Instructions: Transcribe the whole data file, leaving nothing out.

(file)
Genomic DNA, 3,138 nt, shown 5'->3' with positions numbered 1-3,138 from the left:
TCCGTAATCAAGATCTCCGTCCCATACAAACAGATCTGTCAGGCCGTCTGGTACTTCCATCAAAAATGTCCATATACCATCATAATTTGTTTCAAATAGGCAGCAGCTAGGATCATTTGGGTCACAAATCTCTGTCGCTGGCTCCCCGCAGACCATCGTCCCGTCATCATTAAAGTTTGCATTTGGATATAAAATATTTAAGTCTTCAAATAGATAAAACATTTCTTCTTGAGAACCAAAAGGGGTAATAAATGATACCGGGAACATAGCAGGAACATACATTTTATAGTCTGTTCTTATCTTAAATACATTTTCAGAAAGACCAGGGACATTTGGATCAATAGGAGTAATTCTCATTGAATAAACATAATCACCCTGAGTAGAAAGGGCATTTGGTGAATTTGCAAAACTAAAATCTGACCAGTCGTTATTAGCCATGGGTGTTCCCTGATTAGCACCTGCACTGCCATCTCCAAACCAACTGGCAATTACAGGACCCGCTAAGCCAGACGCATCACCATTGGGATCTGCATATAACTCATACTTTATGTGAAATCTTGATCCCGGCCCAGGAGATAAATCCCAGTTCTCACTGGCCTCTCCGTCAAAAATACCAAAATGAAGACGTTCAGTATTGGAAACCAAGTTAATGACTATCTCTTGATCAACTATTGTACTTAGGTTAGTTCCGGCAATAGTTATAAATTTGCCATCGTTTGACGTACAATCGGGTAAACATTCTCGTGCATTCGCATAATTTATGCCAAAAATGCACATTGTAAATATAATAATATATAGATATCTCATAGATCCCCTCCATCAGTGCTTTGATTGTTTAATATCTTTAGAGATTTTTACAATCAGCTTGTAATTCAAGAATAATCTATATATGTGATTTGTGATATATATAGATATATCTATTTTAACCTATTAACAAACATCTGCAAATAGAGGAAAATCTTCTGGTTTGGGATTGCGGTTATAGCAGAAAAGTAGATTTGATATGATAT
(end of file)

Genomic DNA, 3,138 nt, shown 5'->3' with positions numbered 1-3,138 from the left:
TCCGTAATCAAGATCTCCGTCCCATACAAACAGATCTGTCAGGCCGTCTGGTACTTCCATCAAAAATGTCCATATACCATCATAATTTGTTTCAAATAGGCAGCAGCTAGGATCATTTGGGTCACAAATCTCTGTCGCTGGCTCCCCGCAGACCATCGTCCCGTCATCATTAAAGTTTGCATTTGGATATAAAATATTTAAGTCTTCAAATAGATAAAACATTTCTTCTTGAGAACCAAAAGGGGTAATAAATGATACCGGGAACATAGCAGGAACATACATTTTATAGTCTGTTCTTATCTTAAATACATTTTCAGAAAGACCAGGGACATTTGGATCAATAGGAGTAATTCTCATTGAATAAACATAATCACCCTGAGTAGAAAGGGCATTTGGTGAATTTGCAAAACTAAAATCTGACCAGTCGTTATTAGCCATGGGTGTTCCCTGATTAGCACCTGCACTGCCATCTCCAAACCAACTGGCAATTACAGGACCCGCTAAGCCAGACGCATCACCATTGGGATCTGCATATAACTCATACTTTATGTGAAATCTTGATCCCGGCCCAGGAGATAAATCCCAGTTCTCACTGGCCTCTCCGTCAAAAATACCAAAATGAAGACGTTCAGTATTGGAAACCAAGTTAATGACTATCTCTTGATCAACTATTGTACTTAGGTTAGTTCCGGCAATAGTTATAAATTTGCCATCGTTTGACGTACAATCGGGTAAACATTCTCGTGCATTCGCATAATTTATGCCAAAAATGCACATTGTAAATATAATAATATATAGATATCTCATAGATCCCCTCCATCAGTGCTTTGATTGTTTAATATCTTTAGAGATTTTTACAATCAGCTTGTAATTCAAGAATAATCTATATATGTGATTTGTGATATATATAGATATATCTATTTTAACCTATTAACAAACATCTGCAAATAGAGGAAAATCTTCTGGTTTGGGATTGCGGTTATAGCAGAAAAGTAGATTTGATATGATAT